Last charter school defends its performance

Chesapeake Science Point complains about audits by county

December 02, 2007|By Kimberly Marselas | Kimberly Marselas,Special to The Sun

Anne Arundel County's only charter school is facing its most comprehensive review, while fighting to stay open, despite improving organization and student achievement.

The subject of critical audits since opening in 2005, Chesapeake Science Point charter school is on probation. A Dec. 13 review of its bookkeeping, human resources practices, student records and strategic plans will be used by county Schools Superintendent Kevin M. Maxwell to help determine whether to recommend lifting or extending probation or revoking the school's charter.

While the charter school officials recognize the importance of an annual review, some say the number of auditors conducting the inspections shows the school system is gunning for them.

"I've never had this kind of an audit before with so many individuals coming in," said Principal Fatih Kandil, who said she was subject to state-level audits as a charter school director in Ohio. "I think it might be a waste of time and energy for people from the central office."

The conflict between the 219-student school and the system dates to the school's first year, when it opened five days late. Since then, school system officials have conducted two audits that criticized the school's finances, long-term plans, student recordkeeping and ability to meet state special education requirements.

The audit was triggered by the Board of Education's approval of an extended probationary period last May.

"It's not a witch hunt," said schools spokesman Bob Mosier. "The school system has expended a more-than-significant amount of time and resources to support them, while at the same time trying to honor their request for autonomy. ... We have to have a balance."

Kathy Lane, director of alternative schools, said 15 county school officials who oversee everything from food service to transportation will conduct the on-site review.

"We're trying to implement an accountability system that generates all the information needed to determine whether Chesapeake Science Point is meeting the goals articulated in their agreement," Lane said. "That's our role."

Kandil and Spear Lancaster, vice president of the Chesapeake Science Point's board of directors, questioned whether noncharter schools are subject to the same level of scrutiny.

The county's other public high schools do face external reviews by regional accrediting bodies, Lane said.

Chesapeake Science Point has made progress over the past several months, developing long-term facility plans and financial plans to address two areas of concern, charter school officials said.

County school board members were sharply critical of Chesapeake Science Point's dependency on $435,000 in private donations in previous school years.

Kandil said the gifts were necessary because the school was underfunded by $300,000. County contributions are based on spring enrollments, not the higher number of students that enroll each fall.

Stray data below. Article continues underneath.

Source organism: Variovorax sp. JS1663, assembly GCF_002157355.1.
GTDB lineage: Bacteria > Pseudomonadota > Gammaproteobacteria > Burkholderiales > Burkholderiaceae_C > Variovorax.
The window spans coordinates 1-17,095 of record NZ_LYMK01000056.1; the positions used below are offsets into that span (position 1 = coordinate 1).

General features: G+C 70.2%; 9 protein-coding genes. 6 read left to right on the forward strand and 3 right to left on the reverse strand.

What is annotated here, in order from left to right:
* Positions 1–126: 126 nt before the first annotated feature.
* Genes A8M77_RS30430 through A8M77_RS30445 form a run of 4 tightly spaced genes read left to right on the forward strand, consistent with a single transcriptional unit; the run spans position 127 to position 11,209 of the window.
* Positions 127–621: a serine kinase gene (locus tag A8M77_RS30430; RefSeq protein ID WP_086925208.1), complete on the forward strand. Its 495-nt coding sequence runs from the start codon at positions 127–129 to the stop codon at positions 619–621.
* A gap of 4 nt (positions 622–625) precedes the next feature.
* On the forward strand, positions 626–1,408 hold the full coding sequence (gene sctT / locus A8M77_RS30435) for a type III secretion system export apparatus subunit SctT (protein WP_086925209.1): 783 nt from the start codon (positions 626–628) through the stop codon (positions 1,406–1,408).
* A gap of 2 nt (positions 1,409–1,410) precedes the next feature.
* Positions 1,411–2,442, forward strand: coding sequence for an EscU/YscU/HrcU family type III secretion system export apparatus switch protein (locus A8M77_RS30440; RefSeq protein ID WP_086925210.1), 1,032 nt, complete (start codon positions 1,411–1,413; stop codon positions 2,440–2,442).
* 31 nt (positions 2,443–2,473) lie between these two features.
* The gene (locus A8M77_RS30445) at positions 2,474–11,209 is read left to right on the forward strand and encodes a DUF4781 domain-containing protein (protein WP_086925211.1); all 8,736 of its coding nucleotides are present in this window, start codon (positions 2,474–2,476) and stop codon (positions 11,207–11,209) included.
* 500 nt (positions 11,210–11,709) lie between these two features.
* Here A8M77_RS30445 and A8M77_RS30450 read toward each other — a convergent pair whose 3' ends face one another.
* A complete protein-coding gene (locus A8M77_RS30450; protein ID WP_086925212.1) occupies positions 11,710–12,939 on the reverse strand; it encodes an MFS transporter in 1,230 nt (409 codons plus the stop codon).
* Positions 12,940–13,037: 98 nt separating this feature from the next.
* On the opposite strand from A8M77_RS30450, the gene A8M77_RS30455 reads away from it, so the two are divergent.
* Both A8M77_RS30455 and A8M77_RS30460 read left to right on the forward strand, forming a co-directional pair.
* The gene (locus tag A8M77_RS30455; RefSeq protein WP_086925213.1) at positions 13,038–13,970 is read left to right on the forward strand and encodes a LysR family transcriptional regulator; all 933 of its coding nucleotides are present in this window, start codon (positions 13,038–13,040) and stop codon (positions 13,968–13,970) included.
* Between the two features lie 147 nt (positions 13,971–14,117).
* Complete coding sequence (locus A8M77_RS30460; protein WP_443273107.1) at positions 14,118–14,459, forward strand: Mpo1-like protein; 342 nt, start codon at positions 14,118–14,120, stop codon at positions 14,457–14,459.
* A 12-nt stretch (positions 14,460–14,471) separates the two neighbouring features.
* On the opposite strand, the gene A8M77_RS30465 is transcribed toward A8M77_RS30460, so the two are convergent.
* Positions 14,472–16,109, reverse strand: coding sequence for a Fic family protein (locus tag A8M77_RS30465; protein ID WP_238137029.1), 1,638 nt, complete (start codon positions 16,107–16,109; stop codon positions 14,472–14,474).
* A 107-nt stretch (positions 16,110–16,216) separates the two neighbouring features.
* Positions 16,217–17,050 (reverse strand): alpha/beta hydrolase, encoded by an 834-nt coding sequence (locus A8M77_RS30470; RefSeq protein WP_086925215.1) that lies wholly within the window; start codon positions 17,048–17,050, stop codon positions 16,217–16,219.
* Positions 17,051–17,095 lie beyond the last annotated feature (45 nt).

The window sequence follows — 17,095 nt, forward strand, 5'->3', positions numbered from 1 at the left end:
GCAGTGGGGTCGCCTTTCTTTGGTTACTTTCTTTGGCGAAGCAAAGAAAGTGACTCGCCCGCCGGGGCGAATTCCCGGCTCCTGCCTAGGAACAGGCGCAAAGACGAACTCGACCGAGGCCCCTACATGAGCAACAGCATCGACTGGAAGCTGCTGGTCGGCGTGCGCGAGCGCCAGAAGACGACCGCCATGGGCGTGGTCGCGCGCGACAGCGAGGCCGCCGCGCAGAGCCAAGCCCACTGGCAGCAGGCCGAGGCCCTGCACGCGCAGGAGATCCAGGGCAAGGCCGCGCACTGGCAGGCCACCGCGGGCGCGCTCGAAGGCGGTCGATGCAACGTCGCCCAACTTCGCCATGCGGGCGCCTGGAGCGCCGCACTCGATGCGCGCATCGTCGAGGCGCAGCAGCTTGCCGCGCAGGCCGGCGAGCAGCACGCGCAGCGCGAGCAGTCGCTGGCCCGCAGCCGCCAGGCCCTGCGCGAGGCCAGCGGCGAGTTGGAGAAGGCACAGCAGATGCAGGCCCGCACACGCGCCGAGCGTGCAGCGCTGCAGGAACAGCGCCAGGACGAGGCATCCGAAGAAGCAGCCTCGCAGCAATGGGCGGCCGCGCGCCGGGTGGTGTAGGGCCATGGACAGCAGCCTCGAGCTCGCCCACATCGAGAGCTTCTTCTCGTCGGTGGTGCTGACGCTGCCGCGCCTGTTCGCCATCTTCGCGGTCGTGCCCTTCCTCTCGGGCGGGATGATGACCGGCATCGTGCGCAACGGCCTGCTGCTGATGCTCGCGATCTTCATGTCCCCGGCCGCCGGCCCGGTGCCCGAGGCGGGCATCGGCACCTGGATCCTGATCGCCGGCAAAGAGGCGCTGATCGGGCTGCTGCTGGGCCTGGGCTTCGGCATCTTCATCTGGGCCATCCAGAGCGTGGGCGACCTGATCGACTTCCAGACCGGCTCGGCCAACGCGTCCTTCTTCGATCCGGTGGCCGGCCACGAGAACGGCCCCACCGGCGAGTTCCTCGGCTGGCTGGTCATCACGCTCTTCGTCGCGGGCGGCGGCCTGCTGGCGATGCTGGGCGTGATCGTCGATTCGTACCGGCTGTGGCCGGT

Although Kandil negotiated with the school system to change that part of the charter, he said the agreement has never been finalized. Instead, he has turned to free or inexpensive supply options to cut costs.

School officials are also considering three new locations for the coming school year, as well as long-range construction plans for a permanent site that would accommodate grades 6-12.

The county's other charter school, KIPP Harbor Academy, also had problematic audits and closed its doors last summer when it could not find a permanent location large enough for all of its students.

Chesapeake Science Point, however, has continued to expand. More than 400 students have applied for 45 sixth-grade places that will open in fall 2008. New students will be chosen by lottery in January.

Jeanne Allen of the Center for Education Reform said school districts - especially those in states like Maryland that she considers to have weak charter school laws - have a pattern of "nitpicking" and "beating down" charter school administrators.

"This school district, like many across the country, needs to understand that they need to let them go," she said. "You don't send in an army to audit a school that by all means is succeeding."

The charter school is proving itself academically. Students surpassed county and state averages in reading and math in the Maryland School Assessments this year, and all seventh- and eighth-graders performed successfully on the algebra I High School Assessment.

Chesapeake Science Point is the only school in the county to claim a 100 percent pass rate two years in a row.

"As we progress and eliminate the problems, they're turning the other way," Lancaster said of the school system. "It almost seems they are looking for a glass half empty instead of a glass half full."

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